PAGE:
At the least, they had hoped that the process would allow the ventilation of the grounds for the impeachment and help draw public attention to the crimes of the Arroyo administration including its suppression of evidence and attempts at a systematic cover-up.

Thus while the impeachment process remained alive and the Opposition appeared to have an outside chance of getting the required 79 signatures, mass actions in the streets entered a period of relative quiescence. Less dramatic forms of protest and education efforts to explain the why, what and how of an impeachment proceeding occupied the time and efforts of various anti-GMA groups including the more militant ones.

It did not take long to prove that Mrs. Arroyo’s challenge to the Opposition to impeach her was, from the beginning, a calculated move to douse cold water on street protests and draw the public, especially the wavering middle forces, to an arena of battle that it dominated if not controlled.

It was also a shrewd move to placate the CBCP, undecided sections of big business, restive groups in the military and police and even Mrs. Arroyo’s own allies who needed convincing that she would survive. It allayed their worst fears that the entire system would come falling down by providing a safe, “constitutional” avenue by which to resolve Arroyo’s worst crisis so far. She would be given a chance to redeem herself or be the sacrificial lamb if she fails in order to preserve the endangered status quo.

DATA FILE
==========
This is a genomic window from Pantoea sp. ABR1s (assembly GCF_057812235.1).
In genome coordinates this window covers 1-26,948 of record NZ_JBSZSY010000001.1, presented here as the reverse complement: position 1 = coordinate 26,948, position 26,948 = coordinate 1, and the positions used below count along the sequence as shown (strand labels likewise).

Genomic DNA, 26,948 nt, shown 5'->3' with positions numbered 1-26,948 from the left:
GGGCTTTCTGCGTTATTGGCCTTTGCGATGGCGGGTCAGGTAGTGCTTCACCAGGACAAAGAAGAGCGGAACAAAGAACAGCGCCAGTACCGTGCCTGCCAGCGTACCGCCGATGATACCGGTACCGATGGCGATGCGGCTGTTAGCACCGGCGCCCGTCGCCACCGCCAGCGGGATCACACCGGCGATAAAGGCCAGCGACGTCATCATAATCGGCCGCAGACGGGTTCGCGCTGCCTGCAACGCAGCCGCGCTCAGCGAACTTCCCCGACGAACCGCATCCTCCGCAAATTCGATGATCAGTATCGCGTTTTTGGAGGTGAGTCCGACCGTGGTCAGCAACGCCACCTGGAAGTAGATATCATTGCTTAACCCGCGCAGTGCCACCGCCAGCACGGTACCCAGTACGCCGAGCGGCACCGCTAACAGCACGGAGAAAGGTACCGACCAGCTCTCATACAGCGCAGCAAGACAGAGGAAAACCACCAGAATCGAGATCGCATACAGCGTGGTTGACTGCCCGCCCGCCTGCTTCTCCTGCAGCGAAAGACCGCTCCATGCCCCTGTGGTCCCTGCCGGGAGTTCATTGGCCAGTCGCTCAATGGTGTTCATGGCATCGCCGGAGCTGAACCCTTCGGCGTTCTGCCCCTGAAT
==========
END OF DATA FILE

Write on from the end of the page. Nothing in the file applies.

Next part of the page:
The only thing that surprised most everyone is the indecent haste with which the impeachment process was terminated and the undisguised machinations of both Malacanang and the FVR-de Venecia combine to ride roughshod on the so-called constitutional processes of a supposedly independent branch of government.

Thus the birth of the loose alliance called the Bukluran para sa Katotohanan last September 2, upon the initiative of the intrepid de La Salle brothers, which saw the coming together of Ms. Susan Roces and Mrs. Corazon Aquino, the anti-impeachment congressmen and the major anti-GMA organizations and alliances as well as personages, may have been too late to reverse the course of defeat in the uphill struggle to impeach GMA, but it presaged the forging of the broadest alliance so far calling for Mrs. Arroyo to step down.

More ominously for the Arroyo regime, the Bukluran immediately united on a plan to take to the streets in the dying hours of the impeachment proceeding in Congress. For the first time, Mrs. Aquino and Susan Roces marched, braving the dust, heat and inevitable jostling, as the demonstration of varied political hues advanced towards the Batasang Pambansa, providing unequivocal proof that the people’s voice cannot be confined to the arenas of the high and mighty.

Mrs. Arroyo adamantly refuses to heed calls for her resignation and has employed all the dirty, underhanded tricks to defeat the move to impeach her.

Once again, the people’s sovereign will must find expression and cause a regime rejected by the people, to depart unceremoniously -- that is, be ousted – by the power of a people united, gathered at the gates of Malacanang Palace, in overwhelming numbers.

9-10 Sept. 2005